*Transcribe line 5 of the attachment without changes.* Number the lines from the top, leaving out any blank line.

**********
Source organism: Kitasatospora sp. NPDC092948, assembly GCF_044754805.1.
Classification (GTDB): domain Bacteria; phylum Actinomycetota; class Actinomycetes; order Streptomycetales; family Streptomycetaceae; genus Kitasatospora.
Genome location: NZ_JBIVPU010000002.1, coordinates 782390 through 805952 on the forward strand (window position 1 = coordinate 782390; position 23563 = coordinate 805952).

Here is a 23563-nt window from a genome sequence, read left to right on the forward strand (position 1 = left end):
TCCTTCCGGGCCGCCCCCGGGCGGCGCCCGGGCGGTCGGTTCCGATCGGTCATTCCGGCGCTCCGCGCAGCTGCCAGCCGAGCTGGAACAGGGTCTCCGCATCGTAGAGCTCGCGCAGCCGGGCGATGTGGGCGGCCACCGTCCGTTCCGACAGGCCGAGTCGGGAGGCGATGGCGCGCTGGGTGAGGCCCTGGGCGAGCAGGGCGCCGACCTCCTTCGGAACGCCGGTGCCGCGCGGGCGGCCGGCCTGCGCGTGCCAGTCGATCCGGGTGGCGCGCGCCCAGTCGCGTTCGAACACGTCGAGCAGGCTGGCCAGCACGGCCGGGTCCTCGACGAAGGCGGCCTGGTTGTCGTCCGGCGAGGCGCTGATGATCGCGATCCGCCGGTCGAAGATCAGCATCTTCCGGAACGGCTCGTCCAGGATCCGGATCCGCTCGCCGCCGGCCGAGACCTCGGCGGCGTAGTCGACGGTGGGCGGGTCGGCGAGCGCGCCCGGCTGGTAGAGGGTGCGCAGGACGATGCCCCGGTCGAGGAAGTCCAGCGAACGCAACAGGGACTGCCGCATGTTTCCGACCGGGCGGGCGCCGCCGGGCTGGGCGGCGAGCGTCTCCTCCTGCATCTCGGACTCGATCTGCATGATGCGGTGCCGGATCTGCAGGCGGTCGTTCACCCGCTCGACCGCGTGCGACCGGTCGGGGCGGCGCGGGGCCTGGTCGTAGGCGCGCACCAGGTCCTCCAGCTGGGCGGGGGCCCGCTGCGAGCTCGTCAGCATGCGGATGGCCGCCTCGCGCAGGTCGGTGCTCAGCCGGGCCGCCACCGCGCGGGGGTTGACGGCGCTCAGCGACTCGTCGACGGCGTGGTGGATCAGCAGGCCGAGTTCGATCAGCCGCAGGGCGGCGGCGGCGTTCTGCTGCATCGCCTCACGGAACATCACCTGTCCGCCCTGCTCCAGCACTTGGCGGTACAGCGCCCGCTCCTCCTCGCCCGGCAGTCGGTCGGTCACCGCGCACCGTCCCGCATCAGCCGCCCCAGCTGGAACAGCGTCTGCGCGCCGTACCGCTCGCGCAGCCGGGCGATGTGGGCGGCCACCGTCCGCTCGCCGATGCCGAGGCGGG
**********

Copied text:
TCCTTCCGGGCCGCCCCCGGGCGGCGCCCGGGCGGTCGGTTCCGATCGGTCATTCCGGCGCTCCGCGCAGCTGCCAGCCGAGCTGGAACAGGGTCTCCGCATCGTAGAGCTCGCGCAGCCGGGCGATGTGGGCGGCCACCGTCCGTTCCGACAGGCCGAGTCGGGAGGCGATGGCGCGCTGGGTGAGGCCCTGGGCGAGCAGGGCGCCGACCTCCTTCGGAACGCCGGTGCCGCGCGGGCGGCCGGCCTGCGCGTGCCAGTCGATCCGGGTGGCGCGCGCCCAGTCGCGTTCGAACACGTCGAGCAGGCTGGCCAGCACGGCCGGGTCCTCGACGAAGGCGGCCTGGTTGTCGTCCGGCGAGGCGCTGATGATCGCGATCCGCCGGTCGAAGATCAGCATCTTCCGGAACGGCTCGTCCAGGATCCGGATCCGCTCGCCGCCGGCCGAGACCTCGGCGGCGTAGTCGACGGTGGGCGGGTCGGCGAGCGCGCCCGGCTGGTAGAGGGTGCGCAGGACGATGCCCCGGTCGAGGAAGTCCAGCGAACGCAACAGGGACTGCCGCATGTTTCCGACCGGGCGGGCGCCGCCGGGCTGGGCGGCGAGCGTCTCCTCCTGCATCTCGGACTCGATCTGCATGATGCGGTGCCGGATCTGCAGGCGGTCGTTCACCCGCTCGACCGCGTGCGACCGGTCGGGGCGGCGCGGGGCCTGGTCGTAGGCGCGCACCAGGTCCTCCAGCTGGGCGGGGGCCCGCTGCGAGCTCGTCAGCATGCGGATGGCCGCCTCGCGCAGGTCGGTGCTCAGCCGGGCCGCCACCGCGCGGGGGTTGACGGCGCTCAGCGACTCGTCGACGGCGTGGTGGATCAGCAGGCCGAGTTCGATCAGCCGCAGGGCGGCGGCGGCGTTCTGCTGCATCGCCTCACGGAACATCACCTGTCCGCCCTGCTCCAGCACTTGGCGGTACAGCGCCCGCTCCTCCTCGCCCGGCAGTCGGTCGGTCACCGCGCACCGTCCCGCATCAGCCGCCCCAGCTGGAACAGCGTCTGCGCGCCGTACCGCTCGCGCAGCCGGGCGATGTGGGCGGCCACCGTCCGCTCGCCGATGCCGAGGCGGG